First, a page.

# Loaded plugins: fastestmirror, langpacks
# Loading mirror speeds from cached hostfile
#  * base:
#  * extras:
#  * updates:
# Resolving Dependencies
# --> Running transaction check
# ---> Package haproxy.x86_64 0:1.5.18-9.el7 will be installed
# --> Finished Dependency Resolution
# Dependencies Resolved
# ================================================================================
#  Package       Arch          Version                Repository       Size
# ================================================================================
# Installing:
#  haproxy       x86_64        1.5.18-9.el7           base            834 k
# Transaction Summary
# ================================================================================
# Install  1 Package
# Total download size: 834 k
# Installed size: 2.7 M
# Is this ok [y/d/N]: 

Again, this will only work if the version you specified is available in the repositories your package manager is configured to use.

HAProxy Install Version Comparison

VersionNotable FeaturesCompatibility
1.5Initial SSL support, IPv6 supportCentOS 6, Ubuntu 14.04
1.6Full HTTP/2 support, multithreadingCentOS 7, Ubuntu 16.04
1.7Dynamic server addition/removal, DNS SRV recordsCentOS 7, Ubuntu 16.04
1.8HTTP/2 server-side, seamless reloadsCentOS 7, Ubuntu 18.04
1.9Cloud-native threading mode, end-to-end HTTP/2CentOS 8, Ubuntu 20.04
2.0gRPC support, multi-threading by defaultCentOS 8, Ubuntu 20.04
2.1Improved SSL/TLS, dynamic configuration updatesCentOS 8, Ubuntu 20.04
2.2Full end-to-end HTTP/3 supportCentOS 8, Ubuntu 20.04

Using and Verifying HAProxy Install

Using the Linux Load Balancer

Once HAProxy is installed, you can start using it to balance your network traffic. The configuration file for HAProxy is located at /etc/haproxy/haproxy.cfg. You can edit this file to define your load balancing rules. Here’s a simple example that balances traffic between two web servers:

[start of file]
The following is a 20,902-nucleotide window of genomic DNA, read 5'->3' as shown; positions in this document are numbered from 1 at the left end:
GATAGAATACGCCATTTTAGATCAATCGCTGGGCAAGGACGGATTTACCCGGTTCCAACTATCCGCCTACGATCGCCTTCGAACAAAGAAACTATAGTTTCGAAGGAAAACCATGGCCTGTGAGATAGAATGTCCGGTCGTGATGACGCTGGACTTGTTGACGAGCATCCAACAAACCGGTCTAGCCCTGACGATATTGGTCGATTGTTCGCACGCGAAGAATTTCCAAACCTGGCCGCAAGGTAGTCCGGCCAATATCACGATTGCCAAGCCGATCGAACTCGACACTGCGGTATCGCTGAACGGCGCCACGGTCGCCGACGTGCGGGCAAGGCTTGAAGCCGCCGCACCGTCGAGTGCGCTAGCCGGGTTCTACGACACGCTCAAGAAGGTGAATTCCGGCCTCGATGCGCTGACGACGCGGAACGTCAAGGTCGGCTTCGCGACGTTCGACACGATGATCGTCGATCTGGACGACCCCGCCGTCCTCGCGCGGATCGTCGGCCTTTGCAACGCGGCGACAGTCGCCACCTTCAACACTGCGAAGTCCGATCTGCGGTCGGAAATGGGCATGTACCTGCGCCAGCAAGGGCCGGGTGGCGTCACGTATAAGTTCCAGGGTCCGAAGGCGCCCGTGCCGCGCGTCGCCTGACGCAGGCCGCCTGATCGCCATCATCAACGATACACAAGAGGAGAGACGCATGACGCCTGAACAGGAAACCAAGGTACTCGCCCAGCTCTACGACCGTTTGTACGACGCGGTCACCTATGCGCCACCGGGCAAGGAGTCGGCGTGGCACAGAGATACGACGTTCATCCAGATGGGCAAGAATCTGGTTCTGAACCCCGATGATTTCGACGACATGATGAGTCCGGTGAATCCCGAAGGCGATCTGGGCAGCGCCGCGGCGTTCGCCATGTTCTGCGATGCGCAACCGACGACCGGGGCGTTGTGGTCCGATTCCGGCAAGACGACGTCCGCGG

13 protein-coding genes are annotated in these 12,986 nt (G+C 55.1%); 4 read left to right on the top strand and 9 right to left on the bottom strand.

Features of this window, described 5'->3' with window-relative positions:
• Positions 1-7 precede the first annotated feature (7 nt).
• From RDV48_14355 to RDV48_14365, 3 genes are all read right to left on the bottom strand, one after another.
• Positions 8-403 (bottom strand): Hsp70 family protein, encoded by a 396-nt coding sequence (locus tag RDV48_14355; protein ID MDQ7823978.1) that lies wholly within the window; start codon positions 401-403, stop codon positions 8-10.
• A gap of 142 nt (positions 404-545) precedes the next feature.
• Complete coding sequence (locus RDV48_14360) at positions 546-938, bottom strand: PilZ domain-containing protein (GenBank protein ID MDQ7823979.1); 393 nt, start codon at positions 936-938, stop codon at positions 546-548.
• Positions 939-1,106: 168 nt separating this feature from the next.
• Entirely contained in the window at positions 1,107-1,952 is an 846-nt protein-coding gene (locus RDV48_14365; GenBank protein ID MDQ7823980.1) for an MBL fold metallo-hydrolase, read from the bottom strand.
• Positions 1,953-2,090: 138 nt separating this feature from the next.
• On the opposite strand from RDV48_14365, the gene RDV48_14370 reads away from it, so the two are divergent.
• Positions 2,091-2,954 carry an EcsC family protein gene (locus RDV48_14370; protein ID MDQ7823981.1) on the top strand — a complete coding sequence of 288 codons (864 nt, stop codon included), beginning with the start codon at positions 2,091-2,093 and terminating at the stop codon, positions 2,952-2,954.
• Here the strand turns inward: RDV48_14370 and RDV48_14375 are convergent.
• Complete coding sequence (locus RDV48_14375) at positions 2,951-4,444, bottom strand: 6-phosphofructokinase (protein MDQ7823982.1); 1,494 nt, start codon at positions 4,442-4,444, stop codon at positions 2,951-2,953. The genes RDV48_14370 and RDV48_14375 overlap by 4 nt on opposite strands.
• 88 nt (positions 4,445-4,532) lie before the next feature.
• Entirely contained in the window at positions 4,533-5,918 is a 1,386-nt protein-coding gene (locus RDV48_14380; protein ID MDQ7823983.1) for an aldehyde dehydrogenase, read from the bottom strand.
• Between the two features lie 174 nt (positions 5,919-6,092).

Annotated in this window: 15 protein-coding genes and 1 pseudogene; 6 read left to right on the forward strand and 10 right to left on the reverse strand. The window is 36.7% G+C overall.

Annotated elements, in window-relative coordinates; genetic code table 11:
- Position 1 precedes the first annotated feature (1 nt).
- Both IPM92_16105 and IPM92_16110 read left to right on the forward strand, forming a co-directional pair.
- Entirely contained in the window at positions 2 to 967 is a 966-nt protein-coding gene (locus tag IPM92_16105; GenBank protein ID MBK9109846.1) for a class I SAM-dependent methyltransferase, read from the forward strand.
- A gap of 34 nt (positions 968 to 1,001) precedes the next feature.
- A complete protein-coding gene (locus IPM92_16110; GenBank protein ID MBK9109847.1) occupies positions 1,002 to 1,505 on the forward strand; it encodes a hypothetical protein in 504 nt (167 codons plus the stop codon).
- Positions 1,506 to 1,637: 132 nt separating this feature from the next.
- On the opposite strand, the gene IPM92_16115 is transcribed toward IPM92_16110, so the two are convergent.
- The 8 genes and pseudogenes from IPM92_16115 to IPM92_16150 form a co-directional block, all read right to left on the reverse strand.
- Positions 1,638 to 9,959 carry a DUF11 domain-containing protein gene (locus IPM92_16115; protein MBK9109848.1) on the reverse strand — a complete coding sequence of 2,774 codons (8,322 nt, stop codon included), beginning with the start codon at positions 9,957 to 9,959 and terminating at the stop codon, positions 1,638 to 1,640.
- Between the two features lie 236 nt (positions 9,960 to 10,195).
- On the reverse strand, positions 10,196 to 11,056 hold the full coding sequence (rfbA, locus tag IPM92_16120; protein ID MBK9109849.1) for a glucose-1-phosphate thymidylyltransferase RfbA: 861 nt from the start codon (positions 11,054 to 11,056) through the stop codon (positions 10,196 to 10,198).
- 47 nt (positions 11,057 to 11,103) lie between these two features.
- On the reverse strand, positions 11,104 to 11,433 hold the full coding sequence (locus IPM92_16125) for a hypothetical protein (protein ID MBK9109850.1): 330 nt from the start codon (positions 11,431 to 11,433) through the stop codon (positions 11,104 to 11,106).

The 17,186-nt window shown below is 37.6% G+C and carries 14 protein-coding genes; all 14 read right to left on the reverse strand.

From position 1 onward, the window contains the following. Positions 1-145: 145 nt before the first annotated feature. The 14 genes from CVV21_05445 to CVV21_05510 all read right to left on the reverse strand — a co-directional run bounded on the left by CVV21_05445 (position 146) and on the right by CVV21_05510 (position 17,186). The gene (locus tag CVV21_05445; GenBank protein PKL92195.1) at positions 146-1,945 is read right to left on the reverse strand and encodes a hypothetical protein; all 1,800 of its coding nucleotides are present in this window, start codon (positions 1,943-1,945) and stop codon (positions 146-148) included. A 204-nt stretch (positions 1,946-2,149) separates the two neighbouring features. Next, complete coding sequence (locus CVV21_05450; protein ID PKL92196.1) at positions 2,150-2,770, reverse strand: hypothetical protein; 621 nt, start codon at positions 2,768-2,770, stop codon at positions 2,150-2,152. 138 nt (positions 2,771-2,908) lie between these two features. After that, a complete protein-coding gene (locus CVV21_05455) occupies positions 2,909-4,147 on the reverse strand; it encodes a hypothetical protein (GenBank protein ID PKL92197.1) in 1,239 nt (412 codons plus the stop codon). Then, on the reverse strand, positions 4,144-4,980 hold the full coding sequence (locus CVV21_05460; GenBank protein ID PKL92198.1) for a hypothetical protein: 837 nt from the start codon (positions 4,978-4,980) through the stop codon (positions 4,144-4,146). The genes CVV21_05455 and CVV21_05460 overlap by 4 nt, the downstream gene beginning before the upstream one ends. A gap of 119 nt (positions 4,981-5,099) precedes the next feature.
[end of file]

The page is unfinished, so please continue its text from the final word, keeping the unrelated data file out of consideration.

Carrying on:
echo "
frontend http_front
   bind *:80
   default_backend http_back

backend http_back
   balance roundrobin
   server web1 check
   server web2 check
" | sudo tee -a /etc/haproxy/haproxy.cfg

This configuration defines a frontend named http_front that listens on port 80, and a backend named http_back that distributes traffic to the servers web1 and web2 using the round-robin algorithm.

Verifying Installation

You can verify that HAProxy is installed and running correctly by checking its status:

systemctl status haproxy

# Output:
# ● haproxy.service - HAProxy Load Balancer
#    Loaded: loaded (/lib/systemd/system/haproxy.service; enabled; vendor preset: enabled)
#    Active: active (running) since Tue 2021-07-20 15:16:39 UTC; 1min 43s ago
#      Docs: man:haproxy(1)
#            file:/usr/share/doc/haproxy/configuration.txt.gz
#  Main PID: 6093 (haproxy)
#     Tasks: 2 (limit: 4915)
#    CGroup: /system.slice/haproxy.service
#            ├─6093 /usr/sbin/haproxy -Ws -f /etc/haproxy/haproxy.cfg -p /run/
#            └─6094 /usr/sbin/haproxy -Ws -f /etc/haproxy/haproxy.cfg -p /run/

If HAProxy is running correctly, the Active line will show active (running).

Alternative Linux Load Balancers

While HAProxy is a powerful and popular choice for load balancing, it’s not the only game in town. Other tools, such as Nginx and Apache, can also be used to balance network traffic in Linux. Let’s delve into these alternatives and see how they stack up against HAProxy.

Load Balancing with Nginx

Nginx is a high-performance HTTP server and reverse proxy. It also provides load balancing features. Here’s how you can set up a basic round-robin load balancer with Nginx:

sudo apt-get install nginx
sudo tee /etc/nginx/conf.d/load-balancer.conf <<EOF
http {
  upstream backend {

  server {
    listen 80;

    location / {
      proxy_pass http://backend;

sudo systemctl restart nginx

# Output:
# [A lot of installation output]
# Creating config file /etc/nginx/sites-available/default with new version
# Creating config file /etc/nginx/nginx.conf with new version
# Processing triggers for man-db (2.8.3-2ubuntu0.1) ...
# Processing triggers for systemd (237-3ubuntu10.41) ...
# Processing triggers for ufw (0.36-0ubuntu0.18.04.1) ...

This configuration will distribute incoming requests to and in a round-robin fashion.

Nginx is known for its high performance and low memory usage, which makes it a viable alternative to HAProxy for load balancing. However, it lacks some of the more advanced features of HAProxy, such as server health checks and more complex load balancing algorithms.

Load Balancing with Apache

Apache HTTP Server also provides load balancing features through its mod_proxy_balancer module. Here’s how you can set up a basic load balancer with Apache:

sudo apt-get install apache2
sudo a2enmod proxy_balancer
sudo a2enmod proxy_http
sudo tee /etc/apache2/sites-available/000-default.conf <<EOF
<VirtualHost *:80>